June 15, 2006
5-4 Supreme Court Decision Weakens the Knock First Rule
From nytimes.com: Thursday in Hudson v. Michigan, the Supreme Court affirmed the power of police officers backed by a search warrant to enter a home without knocking.
It was not disputed that the Detroit police officers had violated the Supreme Court's modern interpretation of the Fourth Amendment, which generally holds that officers with a warrant should knock first. The question for the justices was whether the violation was serious enough to throw out the appellant's conviction.
The court, in a 5-4 decision, concluded that it was not. Justice Antonin Scalia, in writing the opinion, noted the difference between a situation in which evidence is seized without a warrant and a situation like appellant's when the police came with a warrant. He wrote, too, that other remedies, like civil suits and disciplinary actions within police departments, are in place to counter lapses like those committed by the Detroit officers.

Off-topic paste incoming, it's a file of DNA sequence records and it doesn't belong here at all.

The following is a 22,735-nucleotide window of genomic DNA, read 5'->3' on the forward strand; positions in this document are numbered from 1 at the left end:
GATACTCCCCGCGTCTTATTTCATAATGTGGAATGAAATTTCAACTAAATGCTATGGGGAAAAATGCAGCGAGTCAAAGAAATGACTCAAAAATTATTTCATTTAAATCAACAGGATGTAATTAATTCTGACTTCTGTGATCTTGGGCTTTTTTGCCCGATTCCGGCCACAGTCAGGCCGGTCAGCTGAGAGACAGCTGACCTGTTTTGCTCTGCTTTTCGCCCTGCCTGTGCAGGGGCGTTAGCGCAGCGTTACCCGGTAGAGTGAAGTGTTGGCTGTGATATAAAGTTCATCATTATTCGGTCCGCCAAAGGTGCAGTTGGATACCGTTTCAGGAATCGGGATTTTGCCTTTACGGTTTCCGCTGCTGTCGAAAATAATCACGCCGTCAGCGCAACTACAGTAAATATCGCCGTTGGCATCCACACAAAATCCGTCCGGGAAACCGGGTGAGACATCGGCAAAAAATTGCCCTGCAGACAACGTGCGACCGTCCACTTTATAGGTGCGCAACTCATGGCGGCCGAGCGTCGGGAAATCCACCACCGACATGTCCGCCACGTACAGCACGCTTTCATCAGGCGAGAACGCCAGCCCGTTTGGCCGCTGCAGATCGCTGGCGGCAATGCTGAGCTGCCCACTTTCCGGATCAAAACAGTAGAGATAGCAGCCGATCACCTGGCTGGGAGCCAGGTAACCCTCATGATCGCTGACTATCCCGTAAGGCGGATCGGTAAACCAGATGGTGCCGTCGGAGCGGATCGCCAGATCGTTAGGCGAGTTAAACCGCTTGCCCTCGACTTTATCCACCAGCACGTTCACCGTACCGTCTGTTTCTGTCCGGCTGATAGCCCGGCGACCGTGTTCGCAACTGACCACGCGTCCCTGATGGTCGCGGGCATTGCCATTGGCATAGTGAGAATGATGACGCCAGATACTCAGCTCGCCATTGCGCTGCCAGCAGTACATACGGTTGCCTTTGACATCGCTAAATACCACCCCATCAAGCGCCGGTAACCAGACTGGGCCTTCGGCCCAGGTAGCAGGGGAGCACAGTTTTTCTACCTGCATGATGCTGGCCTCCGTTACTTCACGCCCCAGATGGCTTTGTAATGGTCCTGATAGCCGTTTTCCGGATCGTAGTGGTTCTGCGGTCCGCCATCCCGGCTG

Justice Scalia was joined by Justice Samuel A. Alito and Chief Justice John G. Roberts Jr. Justices Clarence Thomas and Anthony M. Kennedy were also in the majority, but Justice Kennedy wrote a separate opinion in which he said the court's holding today should not be interpreted as suggesting that violations of the knock-and-announce requirement "are trivial or beyond the law's concern." Justice Stephen G. Breyer wrote a heated dissent, joined by Justices John Paul Stevens, David H. Souter and Ruth Bader Ginsburg. More. . . [Mark Godsey]
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